The Colorado Legislature has once again delayed a vote on a bill aimed at preventing agricultural fires from starting wildfires.
The move on Friday came after its sponsor said he wanted to kill the proposal because farmers oppose it.
The measure would clarify that county commissioners can ban agricultural burning and campfires when fire risk is high. It was initially recommended by a legislative panel.
“It sounded like a pretty decent bill. But after looking at it and getting into it, I realized there could be a possibility” of county officials overusing the power, explained Sen. Larry Crowder, R-Alamosa, its sponsor.
Crowder previously led a charge to delete a provision giving the county commissioners the power to ban fireworks after it appeared that counties already have that power.
Some of Crowder’s fellow Republicans blasted the limits on agricultural fires.
“It’s not like we’re reckless. We have too much to lose,” said one of the few farmers in the Legislature, Sen. Greg Brophy, R-Wray.
The bill is now in limbo. Crowder says he doesn’t have the votes to ax it and Democrats don’t have the votes to pass it. It was previously approved by the House with a 36-27 vote on Feb. 14.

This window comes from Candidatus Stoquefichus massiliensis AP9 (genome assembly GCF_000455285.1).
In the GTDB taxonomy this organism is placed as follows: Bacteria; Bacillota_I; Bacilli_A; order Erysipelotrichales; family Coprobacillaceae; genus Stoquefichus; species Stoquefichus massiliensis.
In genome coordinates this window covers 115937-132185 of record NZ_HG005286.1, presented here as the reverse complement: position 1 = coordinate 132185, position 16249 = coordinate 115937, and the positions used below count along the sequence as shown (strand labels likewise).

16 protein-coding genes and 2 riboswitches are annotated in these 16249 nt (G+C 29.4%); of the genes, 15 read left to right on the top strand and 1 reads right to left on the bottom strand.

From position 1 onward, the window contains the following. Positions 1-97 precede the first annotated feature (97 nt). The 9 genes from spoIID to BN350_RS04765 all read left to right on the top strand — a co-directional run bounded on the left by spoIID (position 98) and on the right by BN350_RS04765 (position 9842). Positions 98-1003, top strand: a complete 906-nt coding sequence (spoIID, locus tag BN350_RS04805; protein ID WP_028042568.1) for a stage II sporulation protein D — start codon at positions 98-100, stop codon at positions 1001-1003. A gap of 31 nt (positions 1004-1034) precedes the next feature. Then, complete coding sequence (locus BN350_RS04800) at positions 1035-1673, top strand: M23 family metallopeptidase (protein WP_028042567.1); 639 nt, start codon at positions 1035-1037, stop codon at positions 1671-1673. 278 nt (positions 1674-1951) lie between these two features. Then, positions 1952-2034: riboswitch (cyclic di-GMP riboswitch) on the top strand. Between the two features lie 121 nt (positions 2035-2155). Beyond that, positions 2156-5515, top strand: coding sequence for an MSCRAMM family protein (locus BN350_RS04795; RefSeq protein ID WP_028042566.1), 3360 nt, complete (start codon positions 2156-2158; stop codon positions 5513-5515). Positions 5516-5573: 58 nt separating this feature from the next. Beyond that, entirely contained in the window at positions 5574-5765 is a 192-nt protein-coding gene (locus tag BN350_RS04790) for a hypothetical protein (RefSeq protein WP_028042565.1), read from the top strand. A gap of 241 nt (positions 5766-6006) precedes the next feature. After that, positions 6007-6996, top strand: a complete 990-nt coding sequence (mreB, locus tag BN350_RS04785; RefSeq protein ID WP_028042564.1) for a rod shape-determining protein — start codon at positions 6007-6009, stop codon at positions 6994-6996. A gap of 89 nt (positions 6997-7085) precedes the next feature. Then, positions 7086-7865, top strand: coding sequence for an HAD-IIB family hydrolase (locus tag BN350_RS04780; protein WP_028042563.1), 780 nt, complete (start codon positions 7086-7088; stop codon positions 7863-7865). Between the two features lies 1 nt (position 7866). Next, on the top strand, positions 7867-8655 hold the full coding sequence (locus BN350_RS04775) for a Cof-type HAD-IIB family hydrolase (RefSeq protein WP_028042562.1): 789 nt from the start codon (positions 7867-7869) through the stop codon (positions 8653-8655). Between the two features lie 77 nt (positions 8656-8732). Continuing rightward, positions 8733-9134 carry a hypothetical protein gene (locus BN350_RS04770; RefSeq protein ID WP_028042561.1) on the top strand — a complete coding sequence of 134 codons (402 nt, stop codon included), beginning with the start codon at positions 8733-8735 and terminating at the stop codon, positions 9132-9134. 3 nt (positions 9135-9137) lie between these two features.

Rep. Millie Hamner, D-Dillon, another sponsor of the agriculture burning measure, says she wants to find a new sponsor to save the bill.
“I live in a county where there are acres of agriculture, there are beautiful homes and there are miles and miles of wooded forests,” Hamner said. “It’s just a disaster waiting to happen, especially if our county officials that we elect into these positions feel that it’s unclear about whether or not they can step in and say to ag burning, ‘This isn’t a good day for it.”’
The agriculture bill isn’t the first wildfire-related measure to stall in the Legislature. Lawmakers have worked on modest proposals this year to address wildfires but have stayed away from more ambitious measures.
A statewide building code recommended by a governor’s panel was never taken up. A Republican proposal to buy a state-owned air fleet to fight fires was introduced Friday but faces an uncertain future amid concerns the planes would cost too much to maintain and may not make a big difference when a fire breaks out.
“They would be so expensive for us to maintain that we wouldn’t have sufficient funds remaining for all the other ways that we need to fight wildfires,” said the head of wildfire review panel, Democratic Sen. Jeanne Nicholson of Black Hawk.
Nicholson said another bill is in danger in the Legislature that gives mountain homeowners tax credits for undertaking wildfire-prevention measures such as trimming trees.
“Some citizens … think that it’s like them mowing their lawn and why would anyone give them a tax credit for mowing their lawn in the city,” Nicholson said.